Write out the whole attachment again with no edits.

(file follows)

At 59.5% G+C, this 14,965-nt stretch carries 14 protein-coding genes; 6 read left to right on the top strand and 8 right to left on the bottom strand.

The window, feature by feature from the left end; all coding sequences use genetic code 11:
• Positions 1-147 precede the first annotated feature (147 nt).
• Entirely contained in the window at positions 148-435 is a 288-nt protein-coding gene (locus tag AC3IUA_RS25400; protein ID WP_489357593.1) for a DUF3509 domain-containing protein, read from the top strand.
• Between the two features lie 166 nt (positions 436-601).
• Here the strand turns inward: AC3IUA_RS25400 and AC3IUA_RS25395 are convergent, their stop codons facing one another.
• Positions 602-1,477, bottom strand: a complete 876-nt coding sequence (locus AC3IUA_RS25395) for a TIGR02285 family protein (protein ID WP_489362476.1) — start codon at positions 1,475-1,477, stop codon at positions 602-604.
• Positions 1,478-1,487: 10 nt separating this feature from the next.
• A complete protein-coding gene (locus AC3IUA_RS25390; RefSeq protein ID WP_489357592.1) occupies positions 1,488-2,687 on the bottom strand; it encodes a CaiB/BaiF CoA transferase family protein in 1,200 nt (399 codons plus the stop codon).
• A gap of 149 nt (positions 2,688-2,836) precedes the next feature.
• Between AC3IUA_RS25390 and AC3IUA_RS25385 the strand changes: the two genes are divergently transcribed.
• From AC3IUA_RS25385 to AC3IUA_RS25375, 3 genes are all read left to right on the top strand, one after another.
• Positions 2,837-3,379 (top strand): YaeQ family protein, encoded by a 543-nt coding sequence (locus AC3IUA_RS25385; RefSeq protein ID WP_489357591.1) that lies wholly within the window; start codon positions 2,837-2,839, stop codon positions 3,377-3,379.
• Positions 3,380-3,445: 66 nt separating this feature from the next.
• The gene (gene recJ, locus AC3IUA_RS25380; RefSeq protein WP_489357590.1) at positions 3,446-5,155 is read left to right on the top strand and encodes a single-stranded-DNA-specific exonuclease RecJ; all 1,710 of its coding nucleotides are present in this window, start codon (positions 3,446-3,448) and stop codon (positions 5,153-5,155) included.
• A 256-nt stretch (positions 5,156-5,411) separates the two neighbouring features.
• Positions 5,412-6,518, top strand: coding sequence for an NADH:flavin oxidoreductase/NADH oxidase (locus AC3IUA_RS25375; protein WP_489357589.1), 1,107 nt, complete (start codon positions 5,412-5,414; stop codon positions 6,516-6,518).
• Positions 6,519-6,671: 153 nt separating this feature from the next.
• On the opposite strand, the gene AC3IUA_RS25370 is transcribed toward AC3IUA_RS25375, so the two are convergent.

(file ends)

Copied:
At 59.5% G+C, this 14,965-nt stretch carries 14 protein-coding genes; 6 read left to right on the top strand and 8 right to left on the bottom strand.

The window, feature by feature from the left end; all coding sequences use genetic code 11:
• Positions 1-147 precede the first annotated feature (147 nt).
• Entirely contained in the window at positions 148-435 is a 288-nt protein-coding gene (locus tag AC3IUA_RS25400; protein ID WP_489357593.1) for a DUF3509 domain-containing protein, read from the top strand.
• Between the two features lie 166 nt (positions 436-601).
• Here the strand turns inward: AC3IUA_RS25400 and AC3IUA_RS25395 are convergent, their stop codons facing one another.
• Positions 602-1,477, bottom strand: a complete 876-nt coding sequence (locus AC3IUA_RS25395) for a TIGR02285 family protein (protein ID WP_489362476.1) — start codon at positions 1,475-1,477, stop codon at positions 602-604.
• Positions 1,478-1,487: 10 nt separating this feature from the next.
• A complete protein-coding gene (locus AC3IUA_RS25390; RefSeq protein ID WP_489357592.1) occupies positions 1,488-2,687 on the bottom strand; it encodes a CaiB/BaiF CoA transferase family protein in 1,200 nt (399 codons plus the stop codon).
• A gap of 149 nt (positions 2,688-2,836) precedes the next feature.
• Between AC3IUA_RS25390 and AC3IUA_RS25385 the strand changes: the two genes are divergently transcribed.
• From AC3IUA_RS25385 to AC3IUA_RS25375, 3 genes are all read left to right on the top strand, one after another.
• Positions 2,837-3,379 (top strand): YaeQ family protein, encoded by a 543-nt coding sequence (locus AC3IUA_RS25385; RefSeq protein ID WP_489357591.1) that lies wholly within the window; start codon positions 2,837-2,839, stop codon positions 3,377-3,379.
• Positions 3,380-3,445: 66 nt separating this feature from the next.
• The gene (gene recJ, locus AC3IUA_RS25380; RefSeq protein WP_489357590.1) at positions 3,446-5,155 is read left to right on the top strand and encodes a single-stranded-DNA-specific exonuclease RecJ; all 1,710 of its coding nucleotides are present in this window, start codon (positions 3,446-3,448) and stop codon (positions 5,153-5,155) included.
• A 256-nt stretch (positions 5,156-5,411) separates the two neighbouring features.
• Positions 5,412-6,518, top strand: coding sequence for an NADH:flavin oxidoreductase/NADH oxidase (locus AC3IUA_RS25375; protein WP_489357589.1), 1,107 nt, complete (start codon positions 5,412-5,414; stop codon positions 6,516-6,518).
• Positions 6,519-6,671: 153 nt separating this feature from the next.
• On the opposite strand, the gene AC3IUA_RS25370 is transcribed toward AC3IUA_RS25375, so the two are convergent.